Killer heat waves, melting ice sheets that will raise ocean levels, higher night-time temperatures, more drought, increased humidity, stronger storms, changing rainfall patterns and new threats from weeds, pests and diseases due to changing weather conditions.

That pretty much sums up the pessimistic conclusions from two recent reports on climate change on the major challenges American agriculture will be facing during the remainder of this century. However, a careful analysis of both reports demonstrates bright spots for both no-tilling and cover cropping.

I’m convinced the expanded use of no-till acres will play a major role in overcoming not only anticipated climate change concerns, but also in finding new ways to feed the world.

How Bad Could It Be?

The two reports certainly weren’t positive about the risks of climate change on our growing need for more food. In fact, “disaster” was used a number of times in describing potential agricultural concerns.

The Risky Business Project, a nonpartisan group headed up by several national business and former government leaders, issued its report earlier this summer, Their report projects up to $106 billion in losses to coastal property that could end up being below sea level due to melting ice caps, as well as a 3% reduction in the productivity of outside workers due to more extremely hot days and a growing demand for electricity to overcome hotter weather.

The report says the Southeast could see up to 4 months with daily high temperatures reaching over 95 F by the end of this century. This would have a significant impact on crop yields.

Due to hotter Midwestern weather, the report projects astounding yield reductions of as much as 19% by mid-century, and 63% by the end of this century. With the number of extremely hot nights expected to increase by as much as 30% in the Midwest, additional crop stress could lead to lower yields and reduced crop quality.

The second report, a recent federal government national climate assessment, doesn’t paint as bad a global warming picture. Even so, it predicts dramatic reductions in both crop yields and farm profits due to climate change. It states that we can expect average temperatures across the country to increase by up to 5.4 F over the next 35 years.

This report anticipates regional shifts in crop acreage, with more heat- and drought-tolerant crops being planted and a move north for traditional Midwestern crops such as soybeans and corn.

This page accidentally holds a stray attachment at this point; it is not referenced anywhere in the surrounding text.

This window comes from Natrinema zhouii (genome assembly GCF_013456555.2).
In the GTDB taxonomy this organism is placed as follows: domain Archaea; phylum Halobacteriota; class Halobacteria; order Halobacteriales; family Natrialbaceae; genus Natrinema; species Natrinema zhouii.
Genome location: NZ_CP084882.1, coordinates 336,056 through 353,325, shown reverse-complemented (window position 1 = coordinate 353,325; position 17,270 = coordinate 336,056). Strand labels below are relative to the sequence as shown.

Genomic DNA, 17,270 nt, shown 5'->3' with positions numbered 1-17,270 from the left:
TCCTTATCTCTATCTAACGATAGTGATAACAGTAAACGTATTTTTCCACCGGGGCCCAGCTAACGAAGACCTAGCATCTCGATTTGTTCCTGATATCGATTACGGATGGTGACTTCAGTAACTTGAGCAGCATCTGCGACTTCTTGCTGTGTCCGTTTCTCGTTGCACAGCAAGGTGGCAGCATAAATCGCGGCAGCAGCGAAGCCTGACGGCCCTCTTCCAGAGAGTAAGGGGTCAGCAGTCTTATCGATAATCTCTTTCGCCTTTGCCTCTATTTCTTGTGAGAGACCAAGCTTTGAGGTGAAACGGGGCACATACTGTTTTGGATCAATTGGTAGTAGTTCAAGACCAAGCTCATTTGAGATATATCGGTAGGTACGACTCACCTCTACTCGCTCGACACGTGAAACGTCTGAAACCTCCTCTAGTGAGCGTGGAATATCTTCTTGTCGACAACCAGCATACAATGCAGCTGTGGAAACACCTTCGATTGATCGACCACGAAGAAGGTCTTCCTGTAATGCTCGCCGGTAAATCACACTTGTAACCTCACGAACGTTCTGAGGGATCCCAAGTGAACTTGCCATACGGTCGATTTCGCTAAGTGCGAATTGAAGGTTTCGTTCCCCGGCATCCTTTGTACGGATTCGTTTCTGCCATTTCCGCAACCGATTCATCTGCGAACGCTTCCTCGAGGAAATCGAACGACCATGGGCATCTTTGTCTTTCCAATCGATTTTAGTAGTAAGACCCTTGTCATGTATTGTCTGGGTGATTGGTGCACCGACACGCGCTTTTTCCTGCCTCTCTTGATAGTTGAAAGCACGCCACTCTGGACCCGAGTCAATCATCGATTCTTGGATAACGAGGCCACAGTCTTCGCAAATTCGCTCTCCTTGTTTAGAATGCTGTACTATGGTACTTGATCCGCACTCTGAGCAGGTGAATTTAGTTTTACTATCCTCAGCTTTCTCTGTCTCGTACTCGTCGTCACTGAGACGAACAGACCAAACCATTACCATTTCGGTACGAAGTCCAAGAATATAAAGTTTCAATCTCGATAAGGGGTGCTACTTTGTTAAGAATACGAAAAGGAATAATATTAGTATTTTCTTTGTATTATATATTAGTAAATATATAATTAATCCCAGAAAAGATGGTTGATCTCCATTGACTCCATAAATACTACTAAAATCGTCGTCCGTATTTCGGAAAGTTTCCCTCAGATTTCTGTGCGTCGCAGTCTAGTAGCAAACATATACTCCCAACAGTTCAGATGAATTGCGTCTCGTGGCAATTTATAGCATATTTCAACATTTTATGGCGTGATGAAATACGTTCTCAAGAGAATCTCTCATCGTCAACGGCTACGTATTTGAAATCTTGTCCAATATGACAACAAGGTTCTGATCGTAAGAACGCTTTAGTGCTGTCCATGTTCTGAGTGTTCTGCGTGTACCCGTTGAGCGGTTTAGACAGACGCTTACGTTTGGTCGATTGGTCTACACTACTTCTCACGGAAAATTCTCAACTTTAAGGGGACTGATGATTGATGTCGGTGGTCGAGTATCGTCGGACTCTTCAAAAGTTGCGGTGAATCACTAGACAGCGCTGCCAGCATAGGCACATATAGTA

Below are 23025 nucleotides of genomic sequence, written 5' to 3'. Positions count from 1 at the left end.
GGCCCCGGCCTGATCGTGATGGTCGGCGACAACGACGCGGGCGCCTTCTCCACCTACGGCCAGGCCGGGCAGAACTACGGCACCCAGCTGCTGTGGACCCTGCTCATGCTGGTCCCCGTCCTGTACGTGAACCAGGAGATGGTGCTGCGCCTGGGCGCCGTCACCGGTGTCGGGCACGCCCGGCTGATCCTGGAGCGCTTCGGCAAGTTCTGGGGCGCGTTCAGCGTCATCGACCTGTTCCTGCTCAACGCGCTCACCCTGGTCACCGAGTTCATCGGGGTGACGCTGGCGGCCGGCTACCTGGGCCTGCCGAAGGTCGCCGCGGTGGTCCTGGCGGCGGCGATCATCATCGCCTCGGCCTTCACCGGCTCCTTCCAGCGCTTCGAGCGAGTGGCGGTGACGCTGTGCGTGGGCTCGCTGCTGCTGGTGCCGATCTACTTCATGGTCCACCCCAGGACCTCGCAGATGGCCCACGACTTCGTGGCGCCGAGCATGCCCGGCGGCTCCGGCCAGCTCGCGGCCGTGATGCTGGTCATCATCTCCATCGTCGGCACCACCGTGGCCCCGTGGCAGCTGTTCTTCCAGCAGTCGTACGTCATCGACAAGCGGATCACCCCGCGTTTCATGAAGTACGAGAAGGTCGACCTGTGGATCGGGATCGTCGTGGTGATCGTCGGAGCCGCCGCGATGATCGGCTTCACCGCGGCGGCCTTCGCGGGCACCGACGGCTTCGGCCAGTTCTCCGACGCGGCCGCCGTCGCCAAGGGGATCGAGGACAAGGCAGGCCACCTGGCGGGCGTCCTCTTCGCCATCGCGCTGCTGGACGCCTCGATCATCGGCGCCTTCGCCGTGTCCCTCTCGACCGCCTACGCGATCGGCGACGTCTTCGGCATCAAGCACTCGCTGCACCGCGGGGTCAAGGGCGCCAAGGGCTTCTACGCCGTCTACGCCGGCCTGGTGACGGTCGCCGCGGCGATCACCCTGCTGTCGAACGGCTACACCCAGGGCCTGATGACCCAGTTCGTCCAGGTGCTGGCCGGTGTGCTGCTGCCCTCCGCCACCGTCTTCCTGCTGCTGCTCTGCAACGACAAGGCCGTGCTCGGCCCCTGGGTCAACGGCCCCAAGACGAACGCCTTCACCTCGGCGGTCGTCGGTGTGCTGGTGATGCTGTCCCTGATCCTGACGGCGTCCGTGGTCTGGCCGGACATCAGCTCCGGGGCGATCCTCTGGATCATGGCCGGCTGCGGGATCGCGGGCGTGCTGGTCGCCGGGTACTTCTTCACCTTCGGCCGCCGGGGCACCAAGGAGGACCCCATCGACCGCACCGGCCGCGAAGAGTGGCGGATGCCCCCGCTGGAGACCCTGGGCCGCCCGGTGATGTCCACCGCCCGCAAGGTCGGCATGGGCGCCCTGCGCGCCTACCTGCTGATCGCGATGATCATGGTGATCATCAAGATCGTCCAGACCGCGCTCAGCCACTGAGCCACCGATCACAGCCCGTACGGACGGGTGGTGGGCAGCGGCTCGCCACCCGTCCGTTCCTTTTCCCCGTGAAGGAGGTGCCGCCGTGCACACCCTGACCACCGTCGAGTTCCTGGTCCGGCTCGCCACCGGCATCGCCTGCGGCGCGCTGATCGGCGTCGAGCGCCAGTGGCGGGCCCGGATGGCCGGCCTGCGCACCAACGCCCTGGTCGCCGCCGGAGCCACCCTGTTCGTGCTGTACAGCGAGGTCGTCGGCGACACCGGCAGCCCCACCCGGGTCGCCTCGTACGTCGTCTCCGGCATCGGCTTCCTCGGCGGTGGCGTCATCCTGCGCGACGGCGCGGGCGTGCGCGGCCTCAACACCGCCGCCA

The report says growers can expect precipitation extremes to become more intensified and lead to more irrigated acres. The authors anticipate that weed and insect control may become more difficult and that warmer winters may have a serious impact on disease control.

Moisture will be a major concern too, since crop yields are normally more affected by available soil water than by temperature changes.

While Iowa data indicates no significant change in annual precipitation rates in recent years, an increase in the number of heavier rainfalls has led to growing erosion worries. Concerns due to inadequate infiltration rates represent still another benefit for increasing no-tilled acres.

No-Till To The Rescue

Donald Reicosky says the solution is having more growers adopt permanent no-tillage and cover-crop systems. The retired USDA Agricultural Research Service soil scientist in Morris, Minn., says keeping the soil covered and growing with living roots all year long is a critical component of erosion control, tackling the negatives of climate change and improving the health and function of the soil.

“The no-till system is the only strategy and technology to protect the soil, while at the same time enabling seeding for subsequent crops,” Reicosky says. “The key components are continuous crop residue cover, minimum soil disturbance, more diverse rotations and the expanded use of cover crops.”

Whether you call it climate change or global warming, it’s something you’re going to have to learn to deal with in the future. But those of you already no-tilling are definitely ahead of the game when it comes to tackling these challenges and finding new opportunities for more profitable farming.